Jason John Paul Haskins (B.S.A.S. 2004, M.Arch 2010), Locus Iste
St Martin’s Evangelical Lutheran Church in Austin have announced that they are seeking a demolition permit for their iconic and beloved church building as one option under consideration for the future development of their downtown site. Completed in 1960 and designed by Jessen Jessen Millhouse and Greeven, the church building stands out among the many excellent, if not well-known, mid-century Texas churches. Their design team included a number of UT professors and prominent Austin artists and professionals, including Charles Umlauf (sculptor), Charles Boner (acoustician), and Fortunat Wiegl (ironworker). Architect Robert George Mather led the design of the new sanctuary, and he brought a unique vision to the work that built upon his diverse experience. In addition, the church’s stained glass is one of only a handful of works in the United States by the prolific Dominikus and Gottfried Böhm, two of the most influential German church architects of the 20th century.
St Martin’s represents a crucial moment in the emergence of modern architecture in Texas. AIA Austin recognized the building with its 25-Year Award in 2007 calling the building “magnificent” and praising its “craft-like detailing, timeless quality, and reverent calmness.” The building remains a stellar and relevant example of the highest quality of architecture in Texas. Its preservation would represent a strong testament to the value of great design, to the need to sustain the inherited cultural capital of the built environment, and to the importance of creating beautiful places.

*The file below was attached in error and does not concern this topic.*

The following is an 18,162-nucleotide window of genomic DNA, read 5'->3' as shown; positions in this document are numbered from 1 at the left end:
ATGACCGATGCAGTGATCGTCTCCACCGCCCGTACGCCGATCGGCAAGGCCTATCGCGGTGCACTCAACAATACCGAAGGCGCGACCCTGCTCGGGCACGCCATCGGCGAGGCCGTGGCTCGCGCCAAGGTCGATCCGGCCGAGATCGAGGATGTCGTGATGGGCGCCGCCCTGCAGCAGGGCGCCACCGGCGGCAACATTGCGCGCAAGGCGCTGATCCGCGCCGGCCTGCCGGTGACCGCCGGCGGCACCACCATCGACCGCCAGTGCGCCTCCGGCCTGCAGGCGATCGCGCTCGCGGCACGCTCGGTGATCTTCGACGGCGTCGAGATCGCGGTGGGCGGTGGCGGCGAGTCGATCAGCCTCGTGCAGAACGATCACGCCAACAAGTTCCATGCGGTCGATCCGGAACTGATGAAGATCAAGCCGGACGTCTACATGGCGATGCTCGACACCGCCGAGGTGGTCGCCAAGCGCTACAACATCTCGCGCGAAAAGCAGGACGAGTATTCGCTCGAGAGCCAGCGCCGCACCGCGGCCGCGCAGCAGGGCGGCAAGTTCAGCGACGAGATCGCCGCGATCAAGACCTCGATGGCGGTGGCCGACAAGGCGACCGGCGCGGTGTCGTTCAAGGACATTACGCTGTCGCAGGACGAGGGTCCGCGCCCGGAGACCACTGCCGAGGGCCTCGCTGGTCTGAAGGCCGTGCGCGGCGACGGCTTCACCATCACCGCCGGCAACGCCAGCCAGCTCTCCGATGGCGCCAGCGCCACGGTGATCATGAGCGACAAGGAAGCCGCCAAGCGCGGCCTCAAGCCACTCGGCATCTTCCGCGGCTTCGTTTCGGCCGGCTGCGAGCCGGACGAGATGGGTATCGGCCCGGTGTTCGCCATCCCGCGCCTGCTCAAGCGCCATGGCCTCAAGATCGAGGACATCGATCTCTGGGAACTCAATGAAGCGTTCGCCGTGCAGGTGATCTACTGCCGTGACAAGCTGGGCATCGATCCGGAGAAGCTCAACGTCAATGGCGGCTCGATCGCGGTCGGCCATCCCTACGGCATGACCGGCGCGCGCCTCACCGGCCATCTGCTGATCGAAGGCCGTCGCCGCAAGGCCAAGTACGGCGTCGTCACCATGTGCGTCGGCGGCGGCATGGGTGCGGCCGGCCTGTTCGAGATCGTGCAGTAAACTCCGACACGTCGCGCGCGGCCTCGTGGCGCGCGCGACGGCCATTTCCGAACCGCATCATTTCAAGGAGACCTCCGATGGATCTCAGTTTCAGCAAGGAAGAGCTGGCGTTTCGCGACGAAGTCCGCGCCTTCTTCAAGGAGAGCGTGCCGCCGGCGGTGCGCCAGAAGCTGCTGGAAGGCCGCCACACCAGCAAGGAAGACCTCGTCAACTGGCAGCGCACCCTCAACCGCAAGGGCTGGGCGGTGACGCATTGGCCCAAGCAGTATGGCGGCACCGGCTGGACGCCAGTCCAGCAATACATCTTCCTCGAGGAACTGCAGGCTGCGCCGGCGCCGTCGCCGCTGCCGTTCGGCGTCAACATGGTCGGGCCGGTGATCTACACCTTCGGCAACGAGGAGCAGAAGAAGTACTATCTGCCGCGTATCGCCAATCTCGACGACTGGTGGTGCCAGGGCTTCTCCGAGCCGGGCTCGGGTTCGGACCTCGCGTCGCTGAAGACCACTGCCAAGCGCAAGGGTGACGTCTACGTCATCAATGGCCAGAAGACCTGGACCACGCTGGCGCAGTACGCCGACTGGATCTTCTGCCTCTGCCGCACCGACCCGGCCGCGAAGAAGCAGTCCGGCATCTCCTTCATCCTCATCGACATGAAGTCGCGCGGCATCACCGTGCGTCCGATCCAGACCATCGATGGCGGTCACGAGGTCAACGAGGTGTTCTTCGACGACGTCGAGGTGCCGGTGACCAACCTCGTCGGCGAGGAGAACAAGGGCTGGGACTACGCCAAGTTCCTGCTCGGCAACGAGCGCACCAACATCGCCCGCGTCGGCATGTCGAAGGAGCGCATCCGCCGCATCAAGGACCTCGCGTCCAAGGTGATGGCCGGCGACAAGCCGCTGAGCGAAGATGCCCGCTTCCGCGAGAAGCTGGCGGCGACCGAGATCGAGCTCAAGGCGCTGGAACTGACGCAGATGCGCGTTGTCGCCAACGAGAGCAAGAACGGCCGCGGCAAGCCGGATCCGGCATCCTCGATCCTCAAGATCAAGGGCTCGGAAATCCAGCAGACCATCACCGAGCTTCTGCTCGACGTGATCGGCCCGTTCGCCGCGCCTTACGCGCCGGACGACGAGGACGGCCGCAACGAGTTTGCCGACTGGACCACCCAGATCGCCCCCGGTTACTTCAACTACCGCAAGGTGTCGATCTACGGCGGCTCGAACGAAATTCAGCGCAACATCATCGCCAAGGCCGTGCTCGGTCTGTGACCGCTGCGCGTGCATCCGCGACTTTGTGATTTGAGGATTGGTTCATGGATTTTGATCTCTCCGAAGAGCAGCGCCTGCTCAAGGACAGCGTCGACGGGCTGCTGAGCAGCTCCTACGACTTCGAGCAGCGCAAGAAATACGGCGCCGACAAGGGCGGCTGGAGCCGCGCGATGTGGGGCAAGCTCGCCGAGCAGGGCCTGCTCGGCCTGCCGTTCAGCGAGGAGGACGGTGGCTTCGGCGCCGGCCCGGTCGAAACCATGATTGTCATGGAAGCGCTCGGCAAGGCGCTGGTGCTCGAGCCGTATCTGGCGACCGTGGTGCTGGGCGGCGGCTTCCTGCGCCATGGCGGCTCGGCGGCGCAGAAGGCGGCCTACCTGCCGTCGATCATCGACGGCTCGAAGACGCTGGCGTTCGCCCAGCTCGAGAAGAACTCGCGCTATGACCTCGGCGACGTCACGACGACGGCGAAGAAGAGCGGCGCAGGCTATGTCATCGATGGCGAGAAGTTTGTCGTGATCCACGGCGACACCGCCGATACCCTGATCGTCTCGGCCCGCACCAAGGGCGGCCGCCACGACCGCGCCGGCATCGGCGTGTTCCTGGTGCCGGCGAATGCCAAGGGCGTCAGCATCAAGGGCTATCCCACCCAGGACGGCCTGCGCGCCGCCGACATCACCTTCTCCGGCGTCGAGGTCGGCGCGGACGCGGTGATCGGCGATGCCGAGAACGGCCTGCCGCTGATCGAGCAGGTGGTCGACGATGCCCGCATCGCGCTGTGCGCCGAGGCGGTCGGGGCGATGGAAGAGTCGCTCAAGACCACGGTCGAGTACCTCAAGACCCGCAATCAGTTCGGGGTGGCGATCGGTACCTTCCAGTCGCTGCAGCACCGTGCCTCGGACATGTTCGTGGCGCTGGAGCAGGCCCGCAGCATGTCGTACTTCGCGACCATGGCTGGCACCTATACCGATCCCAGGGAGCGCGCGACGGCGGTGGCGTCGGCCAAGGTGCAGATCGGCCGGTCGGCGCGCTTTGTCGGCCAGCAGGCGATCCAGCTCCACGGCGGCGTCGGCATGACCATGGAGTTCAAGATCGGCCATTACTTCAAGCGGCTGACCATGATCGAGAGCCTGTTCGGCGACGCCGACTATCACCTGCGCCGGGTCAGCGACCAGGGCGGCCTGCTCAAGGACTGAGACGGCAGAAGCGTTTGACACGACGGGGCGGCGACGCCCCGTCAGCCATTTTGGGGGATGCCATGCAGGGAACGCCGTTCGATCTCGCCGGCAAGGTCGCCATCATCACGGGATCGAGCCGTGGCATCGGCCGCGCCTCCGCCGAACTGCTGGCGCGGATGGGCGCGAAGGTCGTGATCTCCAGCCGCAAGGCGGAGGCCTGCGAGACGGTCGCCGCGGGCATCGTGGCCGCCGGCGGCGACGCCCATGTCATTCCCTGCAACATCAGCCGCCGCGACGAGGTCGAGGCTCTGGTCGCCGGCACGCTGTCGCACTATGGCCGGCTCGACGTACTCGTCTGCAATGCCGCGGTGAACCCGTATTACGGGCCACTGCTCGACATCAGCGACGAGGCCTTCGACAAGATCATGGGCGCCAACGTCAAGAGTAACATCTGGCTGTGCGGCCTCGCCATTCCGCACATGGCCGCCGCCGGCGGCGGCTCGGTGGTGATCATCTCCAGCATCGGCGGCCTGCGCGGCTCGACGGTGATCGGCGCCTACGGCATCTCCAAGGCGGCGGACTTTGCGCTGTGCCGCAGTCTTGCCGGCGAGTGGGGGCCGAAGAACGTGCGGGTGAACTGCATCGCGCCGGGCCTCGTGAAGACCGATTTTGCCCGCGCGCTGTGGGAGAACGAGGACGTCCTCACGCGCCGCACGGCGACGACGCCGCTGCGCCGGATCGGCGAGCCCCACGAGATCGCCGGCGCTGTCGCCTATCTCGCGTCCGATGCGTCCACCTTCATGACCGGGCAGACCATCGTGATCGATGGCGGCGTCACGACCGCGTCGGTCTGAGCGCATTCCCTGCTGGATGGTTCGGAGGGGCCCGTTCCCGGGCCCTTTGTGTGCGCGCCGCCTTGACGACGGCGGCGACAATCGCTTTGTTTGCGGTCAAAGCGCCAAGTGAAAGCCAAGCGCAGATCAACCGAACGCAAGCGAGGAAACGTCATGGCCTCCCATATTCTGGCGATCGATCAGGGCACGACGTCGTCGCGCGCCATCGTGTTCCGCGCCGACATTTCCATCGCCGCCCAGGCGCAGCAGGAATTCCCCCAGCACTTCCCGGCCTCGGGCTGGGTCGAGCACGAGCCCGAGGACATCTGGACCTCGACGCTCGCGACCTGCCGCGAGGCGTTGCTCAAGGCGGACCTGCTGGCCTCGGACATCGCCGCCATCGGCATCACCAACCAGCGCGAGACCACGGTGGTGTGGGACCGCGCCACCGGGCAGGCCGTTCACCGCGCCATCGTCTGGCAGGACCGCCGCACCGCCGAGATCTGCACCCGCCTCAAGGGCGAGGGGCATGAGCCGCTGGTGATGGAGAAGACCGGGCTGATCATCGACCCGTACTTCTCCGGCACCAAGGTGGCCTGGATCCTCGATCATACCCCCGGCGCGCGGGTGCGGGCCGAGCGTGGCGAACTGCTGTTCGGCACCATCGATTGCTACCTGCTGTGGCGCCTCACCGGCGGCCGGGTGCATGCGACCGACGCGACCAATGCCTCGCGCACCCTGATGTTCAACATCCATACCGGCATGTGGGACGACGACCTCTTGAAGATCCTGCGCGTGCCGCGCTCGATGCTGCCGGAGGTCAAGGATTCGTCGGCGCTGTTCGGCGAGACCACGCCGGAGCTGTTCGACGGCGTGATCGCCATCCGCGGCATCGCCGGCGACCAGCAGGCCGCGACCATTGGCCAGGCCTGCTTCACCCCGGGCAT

More information, future updates, and advocacy opportunities are available at savesaintmartins.org. You can also show your support by contributing to the Facebook group at facebook.com/savestmartins.
Jason John Paul Haskins, Assoc. AIA, LEED AP BD+C, is a church-building researcher and design consultant who writes about liturgy, architecture, and history on the blog Locus Iste. He holds a B.S. in Architectural Studies and an M.Arch from University of Texas and is currently pursuing a Master of Arts in Liturgy at the University of St Mary of the Lake (Mundelein Seminary). His research focuses on the architecture of the 19-20th century liturgical movements. In partnership with GO Collaborative, Jason has developed a participatory pre-design approach to strategic church planning for the built environment called Stewardship of Place.